In the public sector, the council has taken the positive step of establishing an arm's length management organisation to deliver its housing service, subject to formal consultation with its tenants, as its preferred delivery option. I am delighted that Easington is one of the 13 local authorities that were successful in gaining ALMO status. Provided that the council achieves the required two-star rating for its housing maintenance service, £23.6 million will be invested in the council housing stock. The programme will be spread over 15 months, from January 2004.

Under the £1.5 billion national programme, Easington will continue to own its housing stock. It will retain strategic responsibilities for overall housing policies, while the ALMO will take over the day-to-day management of the properties, leaving the local authority to focus on major improvements and repairs.

The Minister for Housing and Planning said in announcing the results of ALMO round 3: This extra funding will help improve tenants' quality of life and make substantial progress to ensuring all homes in the Easington District are in a good state of repair with modern facilities and services suitable for the 21st century. That offer of substantial new investment was conditional on the council improving its performance and achieving a two or three-star rating for housing maintenance. However, I have every confidence that the housing management and maintenance delivery service is being improved and will be brought up to an appropriate standard. The feedback that I have received from council tenants in Easington, which might well be similar to that in other constituencies, shows that they would prefer the council to retain ownership and control of its housing stock rather than having their homes transferred to a housing association or independent company.

All is not doom and gloom in terms of private investment in Easington. Following the principle of comprehensive performance assessment, it is necessary to find a balance between the public and private housing markets. The district council is working on several key strategic targets, including reducing its housing stock by 400 properties a year, reconfiguring maintenance to give a 60:40 ratio of planned to responsive repairs, and maximising all available funds to achieve the decent homes standard that has been set by central Government to be achieved by 2010.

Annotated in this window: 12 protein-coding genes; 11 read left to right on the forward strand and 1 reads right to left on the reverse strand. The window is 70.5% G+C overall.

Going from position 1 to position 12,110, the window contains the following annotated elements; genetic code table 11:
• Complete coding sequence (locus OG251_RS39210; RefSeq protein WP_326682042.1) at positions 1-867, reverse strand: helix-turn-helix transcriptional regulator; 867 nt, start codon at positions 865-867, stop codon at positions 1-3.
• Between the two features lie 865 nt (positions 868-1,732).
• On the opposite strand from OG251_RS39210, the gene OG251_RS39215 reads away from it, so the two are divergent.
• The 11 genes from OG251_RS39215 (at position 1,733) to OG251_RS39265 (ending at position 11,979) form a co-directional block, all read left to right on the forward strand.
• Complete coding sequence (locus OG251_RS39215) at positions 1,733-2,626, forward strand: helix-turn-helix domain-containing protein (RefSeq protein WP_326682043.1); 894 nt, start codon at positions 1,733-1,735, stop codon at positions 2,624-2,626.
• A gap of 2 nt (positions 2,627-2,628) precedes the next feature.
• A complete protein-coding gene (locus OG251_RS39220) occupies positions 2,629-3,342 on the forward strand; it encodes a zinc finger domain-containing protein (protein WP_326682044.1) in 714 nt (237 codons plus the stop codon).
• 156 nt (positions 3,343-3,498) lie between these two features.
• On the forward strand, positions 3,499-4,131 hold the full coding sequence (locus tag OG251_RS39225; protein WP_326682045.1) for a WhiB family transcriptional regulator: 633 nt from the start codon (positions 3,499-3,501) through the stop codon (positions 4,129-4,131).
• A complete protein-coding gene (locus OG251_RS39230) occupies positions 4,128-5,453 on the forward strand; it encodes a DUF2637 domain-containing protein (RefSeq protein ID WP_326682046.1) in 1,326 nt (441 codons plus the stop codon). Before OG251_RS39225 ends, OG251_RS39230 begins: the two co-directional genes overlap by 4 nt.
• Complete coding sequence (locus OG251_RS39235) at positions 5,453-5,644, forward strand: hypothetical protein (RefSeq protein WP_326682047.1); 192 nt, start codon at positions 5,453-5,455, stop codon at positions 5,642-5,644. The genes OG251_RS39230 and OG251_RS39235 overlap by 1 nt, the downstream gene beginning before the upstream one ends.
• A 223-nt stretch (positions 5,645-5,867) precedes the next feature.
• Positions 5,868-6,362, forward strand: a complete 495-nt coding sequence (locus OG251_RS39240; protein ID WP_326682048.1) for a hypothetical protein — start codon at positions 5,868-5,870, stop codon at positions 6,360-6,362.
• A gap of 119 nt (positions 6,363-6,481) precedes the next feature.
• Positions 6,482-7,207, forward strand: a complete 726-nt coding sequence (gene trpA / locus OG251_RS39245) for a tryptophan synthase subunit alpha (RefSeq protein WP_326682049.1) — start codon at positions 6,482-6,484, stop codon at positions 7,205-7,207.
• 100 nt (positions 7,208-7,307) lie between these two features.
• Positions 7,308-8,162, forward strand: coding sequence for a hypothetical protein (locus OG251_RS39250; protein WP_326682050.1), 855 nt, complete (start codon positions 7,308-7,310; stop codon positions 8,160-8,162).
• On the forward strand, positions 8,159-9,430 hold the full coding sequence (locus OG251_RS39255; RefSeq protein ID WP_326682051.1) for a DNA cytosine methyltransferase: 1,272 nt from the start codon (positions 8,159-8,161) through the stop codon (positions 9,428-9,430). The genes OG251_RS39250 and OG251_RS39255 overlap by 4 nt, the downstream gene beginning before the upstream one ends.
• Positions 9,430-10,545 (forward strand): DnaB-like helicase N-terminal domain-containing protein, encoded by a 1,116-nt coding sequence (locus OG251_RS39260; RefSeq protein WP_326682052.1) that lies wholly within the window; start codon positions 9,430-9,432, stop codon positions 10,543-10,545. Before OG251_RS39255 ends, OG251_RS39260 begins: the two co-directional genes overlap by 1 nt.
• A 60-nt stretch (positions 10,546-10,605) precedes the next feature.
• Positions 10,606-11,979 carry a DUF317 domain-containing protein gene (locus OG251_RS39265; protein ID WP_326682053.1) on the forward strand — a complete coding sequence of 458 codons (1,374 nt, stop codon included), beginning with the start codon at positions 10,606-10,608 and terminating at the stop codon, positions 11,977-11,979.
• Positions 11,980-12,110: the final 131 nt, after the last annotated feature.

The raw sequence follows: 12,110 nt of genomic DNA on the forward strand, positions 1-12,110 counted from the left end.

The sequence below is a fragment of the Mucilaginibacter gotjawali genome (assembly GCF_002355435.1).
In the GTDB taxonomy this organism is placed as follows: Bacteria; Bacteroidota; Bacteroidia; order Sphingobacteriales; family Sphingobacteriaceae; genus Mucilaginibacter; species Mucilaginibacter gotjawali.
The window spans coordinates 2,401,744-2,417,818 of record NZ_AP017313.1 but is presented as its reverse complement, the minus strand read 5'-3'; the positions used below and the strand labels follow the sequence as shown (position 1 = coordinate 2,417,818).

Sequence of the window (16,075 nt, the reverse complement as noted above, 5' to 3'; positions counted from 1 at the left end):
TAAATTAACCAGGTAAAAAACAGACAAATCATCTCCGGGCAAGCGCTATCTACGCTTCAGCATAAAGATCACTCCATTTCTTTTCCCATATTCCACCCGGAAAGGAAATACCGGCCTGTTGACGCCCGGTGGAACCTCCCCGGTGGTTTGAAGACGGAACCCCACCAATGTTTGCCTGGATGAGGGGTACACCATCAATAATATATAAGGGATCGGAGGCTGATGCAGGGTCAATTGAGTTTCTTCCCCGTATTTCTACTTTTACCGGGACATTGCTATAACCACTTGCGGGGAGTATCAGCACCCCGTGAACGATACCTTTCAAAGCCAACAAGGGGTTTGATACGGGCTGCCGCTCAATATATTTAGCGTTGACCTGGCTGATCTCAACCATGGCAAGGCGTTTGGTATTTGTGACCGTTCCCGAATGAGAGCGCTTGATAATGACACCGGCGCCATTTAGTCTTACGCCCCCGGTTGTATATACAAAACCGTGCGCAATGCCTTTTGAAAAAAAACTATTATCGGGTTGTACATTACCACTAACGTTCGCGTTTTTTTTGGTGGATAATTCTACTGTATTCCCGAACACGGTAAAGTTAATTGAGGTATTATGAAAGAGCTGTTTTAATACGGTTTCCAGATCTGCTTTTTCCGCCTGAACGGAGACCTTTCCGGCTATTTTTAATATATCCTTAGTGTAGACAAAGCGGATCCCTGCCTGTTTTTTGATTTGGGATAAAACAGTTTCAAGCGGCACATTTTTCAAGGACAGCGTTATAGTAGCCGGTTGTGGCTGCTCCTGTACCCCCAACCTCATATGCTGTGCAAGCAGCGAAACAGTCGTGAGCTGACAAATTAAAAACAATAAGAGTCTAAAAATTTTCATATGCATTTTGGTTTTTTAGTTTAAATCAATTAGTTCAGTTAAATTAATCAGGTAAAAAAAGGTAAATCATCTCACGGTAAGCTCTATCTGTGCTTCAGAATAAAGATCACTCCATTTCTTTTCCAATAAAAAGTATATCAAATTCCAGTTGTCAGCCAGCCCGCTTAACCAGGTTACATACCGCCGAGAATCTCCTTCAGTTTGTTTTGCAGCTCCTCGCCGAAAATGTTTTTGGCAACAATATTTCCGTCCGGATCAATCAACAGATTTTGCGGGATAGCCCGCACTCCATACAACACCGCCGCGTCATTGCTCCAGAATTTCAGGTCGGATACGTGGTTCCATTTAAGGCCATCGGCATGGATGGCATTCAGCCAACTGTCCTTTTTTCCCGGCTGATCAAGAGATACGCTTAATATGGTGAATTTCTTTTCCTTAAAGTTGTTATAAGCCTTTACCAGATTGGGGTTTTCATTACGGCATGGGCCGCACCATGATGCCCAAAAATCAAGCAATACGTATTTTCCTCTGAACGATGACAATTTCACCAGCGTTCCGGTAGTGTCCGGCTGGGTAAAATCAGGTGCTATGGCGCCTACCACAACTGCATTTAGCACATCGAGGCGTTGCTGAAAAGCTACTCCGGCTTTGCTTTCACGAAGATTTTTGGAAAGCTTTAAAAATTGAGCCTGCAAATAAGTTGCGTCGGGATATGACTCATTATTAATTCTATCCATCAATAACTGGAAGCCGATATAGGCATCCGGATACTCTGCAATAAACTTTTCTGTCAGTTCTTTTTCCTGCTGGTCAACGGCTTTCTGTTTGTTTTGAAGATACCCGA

There has been significant private sector investment in Easington. Not least, £50 million of private sector capital has recently been invested in the new Dalton park outlet shopping centre, which is located next to the A19 at Murton. Northumbrian Water has invested more than £60 million on new treatment works. Peterlee has attracted substantial investment to its industrial estates and enterprise zones. Thanks to substantial private investment at Seaham Hall, we have one of the most prestigious hotels and conference facilities in the region. New infrastructure and industrial estates have been completed at Seaham to compliment the work already carried out to relocate the Seaham Harbour Dock Company and its associated distribution centre and warehousing. Incidentally, we also have some impressive call centres and traditional industrial units in Peterlee, should my right hon. Friend the Chancellor wish to follow up his suggestion of relocating civil service jobs from the capital. I have written to him separately on that issue.